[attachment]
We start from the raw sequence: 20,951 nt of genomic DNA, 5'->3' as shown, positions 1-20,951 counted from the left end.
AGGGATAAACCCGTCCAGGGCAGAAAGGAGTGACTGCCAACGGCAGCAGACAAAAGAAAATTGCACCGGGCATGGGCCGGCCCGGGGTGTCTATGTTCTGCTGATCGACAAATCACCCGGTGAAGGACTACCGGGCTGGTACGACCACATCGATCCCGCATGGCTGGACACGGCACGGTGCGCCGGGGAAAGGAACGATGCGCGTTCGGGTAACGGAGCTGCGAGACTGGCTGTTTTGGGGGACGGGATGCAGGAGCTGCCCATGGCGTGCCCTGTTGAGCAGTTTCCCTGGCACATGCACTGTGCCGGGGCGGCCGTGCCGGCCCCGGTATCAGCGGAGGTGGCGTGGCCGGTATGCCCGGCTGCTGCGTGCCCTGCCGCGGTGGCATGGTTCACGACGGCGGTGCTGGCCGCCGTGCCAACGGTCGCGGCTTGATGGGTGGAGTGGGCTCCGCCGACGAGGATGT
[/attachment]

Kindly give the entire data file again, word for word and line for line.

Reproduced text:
We start from the raw sequence: 20,951 nt of genomic DNA, 5'->3' as shown, positions 1-20,951 counted from the left end.
AGGGATAAACCCGTCCAGGGCAGAAAGGAGTGACTGCCAACGGCAGCAGACAAAAGAAAATTGCACCGGGCATGGGCCGGCCCGGGGTGTCTATGTTCTGCTGATCGACAAATCACCCGGTGAAGGACTACCGGGCTGGTACGACCACATCGATCCCGCATGGCTGGACACGGCACGGTGCGCCGGGGAAAGGAACGATGCGCGTTCGGGTAACGGAGCTGCGAGACTGGCTGTTTTGGGGGACGGGATGCAGGAGCTGCCCATGGCGTGCCCTGTTGAGCAGTTTCCCTGGCACATGCACTGTGCCGGGGCGGCCGTGCCGGCCCCGGTATCAGCGGAGGTGGCGTGGCCGGTATGCCCGGCTGCTGCGTGCCCTGCCGCGGTGGCATGGTTCACGACGGCGGTGCTGGCCGCCGTGCCAACGGTCGCGGCTTGATGGGTGGAGTGGGCTCCGCCGACGAGGATGT